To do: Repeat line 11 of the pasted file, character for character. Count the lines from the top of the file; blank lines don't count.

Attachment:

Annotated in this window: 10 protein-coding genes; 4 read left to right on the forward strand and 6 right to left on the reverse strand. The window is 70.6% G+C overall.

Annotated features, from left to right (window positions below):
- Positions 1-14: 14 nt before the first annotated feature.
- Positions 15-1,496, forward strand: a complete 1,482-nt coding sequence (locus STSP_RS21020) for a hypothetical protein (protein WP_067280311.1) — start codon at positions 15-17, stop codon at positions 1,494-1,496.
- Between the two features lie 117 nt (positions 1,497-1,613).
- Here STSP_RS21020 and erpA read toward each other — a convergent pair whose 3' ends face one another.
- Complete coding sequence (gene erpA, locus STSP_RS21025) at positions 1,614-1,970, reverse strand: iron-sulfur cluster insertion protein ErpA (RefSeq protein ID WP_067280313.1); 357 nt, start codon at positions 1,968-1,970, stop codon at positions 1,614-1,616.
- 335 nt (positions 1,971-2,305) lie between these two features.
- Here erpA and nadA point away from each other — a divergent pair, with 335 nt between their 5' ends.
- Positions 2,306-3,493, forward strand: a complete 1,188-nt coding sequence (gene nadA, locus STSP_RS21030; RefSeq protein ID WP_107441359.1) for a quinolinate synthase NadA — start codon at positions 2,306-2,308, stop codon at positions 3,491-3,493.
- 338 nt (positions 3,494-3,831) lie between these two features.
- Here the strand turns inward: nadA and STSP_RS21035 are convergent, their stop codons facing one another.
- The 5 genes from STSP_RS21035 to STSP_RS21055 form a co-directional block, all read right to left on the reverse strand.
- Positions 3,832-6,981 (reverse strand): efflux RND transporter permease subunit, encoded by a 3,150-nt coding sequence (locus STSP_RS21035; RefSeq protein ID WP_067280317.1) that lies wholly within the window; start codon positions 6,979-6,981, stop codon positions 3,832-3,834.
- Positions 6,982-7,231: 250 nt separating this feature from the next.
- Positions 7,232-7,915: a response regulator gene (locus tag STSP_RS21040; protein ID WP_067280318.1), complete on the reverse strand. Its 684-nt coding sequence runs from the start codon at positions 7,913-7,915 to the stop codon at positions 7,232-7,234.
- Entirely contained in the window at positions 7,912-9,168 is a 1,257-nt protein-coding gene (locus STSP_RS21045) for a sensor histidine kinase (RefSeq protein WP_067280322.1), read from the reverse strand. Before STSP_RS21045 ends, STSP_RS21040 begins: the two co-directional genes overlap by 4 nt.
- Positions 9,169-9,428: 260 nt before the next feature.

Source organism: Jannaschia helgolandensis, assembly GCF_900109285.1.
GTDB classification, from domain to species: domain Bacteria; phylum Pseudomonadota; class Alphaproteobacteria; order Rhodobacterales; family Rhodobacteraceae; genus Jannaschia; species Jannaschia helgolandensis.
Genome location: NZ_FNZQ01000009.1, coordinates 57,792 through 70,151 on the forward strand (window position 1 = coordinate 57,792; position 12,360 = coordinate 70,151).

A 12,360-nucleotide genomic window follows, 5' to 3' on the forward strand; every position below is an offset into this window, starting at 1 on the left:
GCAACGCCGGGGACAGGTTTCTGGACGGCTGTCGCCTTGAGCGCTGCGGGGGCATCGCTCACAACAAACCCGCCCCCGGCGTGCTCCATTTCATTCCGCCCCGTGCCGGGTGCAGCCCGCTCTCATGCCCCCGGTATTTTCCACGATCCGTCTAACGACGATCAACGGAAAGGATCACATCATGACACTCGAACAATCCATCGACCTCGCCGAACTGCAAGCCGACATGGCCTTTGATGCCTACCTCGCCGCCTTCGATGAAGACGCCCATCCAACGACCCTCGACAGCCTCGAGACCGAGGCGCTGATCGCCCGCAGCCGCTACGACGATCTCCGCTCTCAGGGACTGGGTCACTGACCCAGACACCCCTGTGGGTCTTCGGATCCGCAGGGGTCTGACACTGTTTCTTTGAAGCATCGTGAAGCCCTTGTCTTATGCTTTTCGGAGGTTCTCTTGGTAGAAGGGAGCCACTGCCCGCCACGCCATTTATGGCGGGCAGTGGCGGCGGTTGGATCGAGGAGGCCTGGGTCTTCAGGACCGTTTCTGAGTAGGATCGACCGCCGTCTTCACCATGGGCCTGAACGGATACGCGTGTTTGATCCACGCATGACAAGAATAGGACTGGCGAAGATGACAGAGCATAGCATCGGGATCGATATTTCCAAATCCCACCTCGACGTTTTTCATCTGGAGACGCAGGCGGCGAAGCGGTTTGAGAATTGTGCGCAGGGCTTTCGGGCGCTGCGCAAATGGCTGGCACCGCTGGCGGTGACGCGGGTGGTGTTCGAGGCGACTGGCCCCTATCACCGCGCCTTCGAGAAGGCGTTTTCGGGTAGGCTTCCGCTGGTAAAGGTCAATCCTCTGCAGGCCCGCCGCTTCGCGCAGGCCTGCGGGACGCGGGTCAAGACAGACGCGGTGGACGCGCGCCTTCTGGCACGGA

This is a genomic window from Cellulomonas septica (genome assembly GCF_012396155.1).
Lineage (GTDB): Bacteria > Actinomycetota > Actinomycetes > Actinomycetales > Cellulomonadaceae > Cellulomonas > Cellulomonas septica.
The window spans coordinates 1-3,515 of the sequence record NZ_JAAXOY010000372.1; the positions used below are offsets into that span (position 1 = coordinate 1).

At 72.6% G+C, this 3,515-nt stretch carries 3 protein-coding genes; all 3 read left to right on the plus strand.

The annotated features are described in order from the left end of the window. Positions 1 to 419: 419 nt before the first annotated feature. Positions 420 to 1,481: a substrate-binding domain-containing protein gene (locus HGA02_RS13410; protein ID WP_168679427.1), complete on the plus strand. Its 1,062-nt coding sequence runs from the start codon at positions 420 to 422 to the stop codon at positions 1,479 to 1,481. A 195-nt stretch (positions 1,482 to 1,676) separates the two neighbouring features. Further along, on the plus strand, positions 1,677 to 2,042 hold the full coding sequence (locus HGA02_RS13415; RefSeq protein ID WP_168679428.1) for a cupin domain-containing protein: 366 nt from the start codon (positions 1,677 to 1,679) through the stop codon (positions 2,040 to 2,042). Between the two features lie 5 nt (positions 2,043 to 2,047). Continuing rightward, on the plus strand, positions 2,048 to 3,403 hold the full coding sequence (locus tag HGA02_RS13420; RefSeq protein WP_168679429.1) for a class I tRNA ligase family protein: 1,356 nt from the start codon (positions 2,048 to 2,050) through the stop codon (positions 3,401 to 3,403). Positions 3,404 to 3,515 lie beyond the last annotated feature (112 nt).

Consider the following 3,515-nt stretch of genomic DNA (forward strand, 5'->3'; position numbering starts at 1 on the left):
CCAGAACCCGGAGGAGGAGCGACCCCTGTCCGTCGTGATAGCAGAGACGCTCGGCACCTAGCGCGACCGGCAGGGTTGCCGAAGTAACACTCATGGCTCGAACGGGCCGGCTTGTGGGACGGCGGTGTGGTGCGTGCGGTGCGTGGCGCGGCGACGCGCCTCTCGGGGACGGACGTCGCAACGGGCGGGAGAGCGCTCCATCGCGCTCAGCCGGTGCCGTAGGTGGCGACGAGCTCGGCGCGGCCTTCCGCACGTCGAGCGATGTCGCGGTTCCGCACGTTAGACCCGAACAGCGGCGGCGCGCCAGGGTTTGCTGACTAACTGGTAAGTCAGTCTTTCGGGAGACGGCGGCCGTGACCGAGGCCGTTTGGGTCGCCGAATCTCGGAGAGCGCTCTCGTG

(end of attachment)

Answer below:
- 338 nt (positions 3,494-3,831) lie between these two features.